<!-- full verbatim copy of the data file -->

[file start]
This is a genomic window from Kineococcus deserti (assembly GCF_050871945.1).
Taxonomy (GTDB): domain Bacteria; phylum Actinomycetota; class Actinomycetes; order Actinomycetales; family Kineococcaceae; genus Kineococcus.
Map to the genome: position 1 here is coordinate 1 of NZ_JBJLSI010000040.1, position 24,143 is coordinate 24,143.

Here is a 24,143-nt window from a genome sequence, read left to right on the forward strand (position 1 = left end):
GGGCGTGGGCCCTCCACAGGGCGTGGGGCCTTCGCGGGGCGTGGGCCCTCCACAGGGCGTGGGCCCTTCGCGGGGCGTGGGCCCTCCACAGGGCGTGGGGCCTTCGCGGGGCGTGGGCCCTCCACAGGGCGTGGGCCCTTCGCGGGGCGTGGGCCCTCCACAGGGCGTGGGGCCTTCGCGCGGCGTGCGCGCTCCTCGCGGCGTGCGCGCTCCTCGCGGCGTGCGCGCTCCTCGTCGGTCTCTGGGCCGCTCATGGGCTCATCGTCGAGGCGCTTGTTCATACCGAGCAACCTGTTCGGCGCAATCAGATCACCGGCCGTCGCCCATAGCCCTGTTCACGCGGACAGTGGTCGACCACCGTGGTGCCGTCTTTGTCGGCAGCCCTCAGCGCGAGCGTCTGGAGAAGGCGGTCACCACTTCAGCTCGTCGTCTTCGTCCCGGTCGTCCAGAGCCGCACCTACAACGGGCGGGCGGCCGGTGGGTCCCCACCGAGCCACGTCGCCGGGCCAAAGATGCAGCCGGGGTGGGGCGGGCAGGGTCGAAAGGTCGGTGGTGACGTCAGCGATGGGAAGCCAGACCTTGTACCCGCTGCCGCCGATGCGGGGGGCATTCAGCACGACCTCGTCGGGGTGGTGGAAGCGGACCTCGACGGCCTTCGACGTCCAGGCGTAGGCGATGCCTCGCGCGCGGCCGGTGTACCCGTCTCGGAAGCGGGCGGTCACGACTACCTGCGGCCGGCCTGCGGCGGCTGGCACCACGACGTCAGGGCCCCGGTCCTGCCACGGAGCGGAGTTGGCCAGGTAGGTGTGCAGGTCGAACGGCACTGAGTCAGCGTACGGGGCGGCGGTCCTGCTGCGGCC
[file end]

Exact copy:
This is a genomic window from Kineococcus deserti (assembly GCF_050871945.1).
Taxonomy (GTDB): domain Bacteria; phylum Actinomycetota; class Actinomycetes; order Actinomycetales; family Kineococcaceae; genus Kineococcus.
Map to the genome: position 1 here is coordinate 1 of NZ_JBJLSI010000040.1, position 24,143 is coordinate 24,143.

Here is a 24,143-nt window from a genome sequence, read left to right on the forward strand (position 1 = left end):
GGGCGTGGGCCCTCCACAGGGCGTGGGGCCTTCGCGGGGCGTGGGCCCTCCACAGGGCGTGGGCCCTTCGCGGGGCGTGGGCCCTCCACAGGGCGTGGGGCCTTCGCGGGGCGTGGGCCCTCCACAGGGCGTGGGCCCTTCGCGGGGCGTGGGCCCTCCACAGGGCGTGGGGCCTTCGCGCGGCGTGCGCGCTCCTCGCGGCGTGCGCGCTCCTCGCGGCGTGCGCGCTCCTCGTCGGTCTCTGGGCCGCTCATGGGCTCATCGTCGAGGCGCTTGTTCATACCGAGCAACCTGTTCGGCGCAATCAGATCACCGGCCGTCGCCCATAGCCCTGTTCACGCGGACAGTGGTCGACCACCGTGGTGCCGTCTTTGTCGGCAGCCCTCAGCGCGAGCGTCTGGAGAAGGCGGTCACCACTTCAGCTCGTCGTCTTCGTCCCGGTCGTCCAGAGCCGCACCTACAACGGGCGGGCGGCCGGTGGGTCCCCACCGAGCCACGTCGCCGGGCCAAAGATGCAGCCGGGGTGGGGCGGGCAGGGTCGAAAGGTCGGTGGTGACGTCAGCGATGGGAAGCCAGACCTTGTACCCGCTGCCGCCGATGCGGGGGGCATTCAGCACGACCTCGTCGGGGTGGTGGAAGCGGACCTCGACGGCCTTCGACGTCCAGGCGTAGGCGATGCCTCGCGCGCGGCCGGTGTACCCGTCTCGGAAGCGGGCGGTCACGACTACCTGCGGCCGGCCTGCGGCGGCTGGCACCACGACGTCAGGGCCCCGGTCCTGCCACGGAGCGGAGTTGGCCAGGTAGGTGTGCAGGTCGAACGGCACTGAGTCAGCGTACGGGGCGGCGGTCCTGCTGCGGCC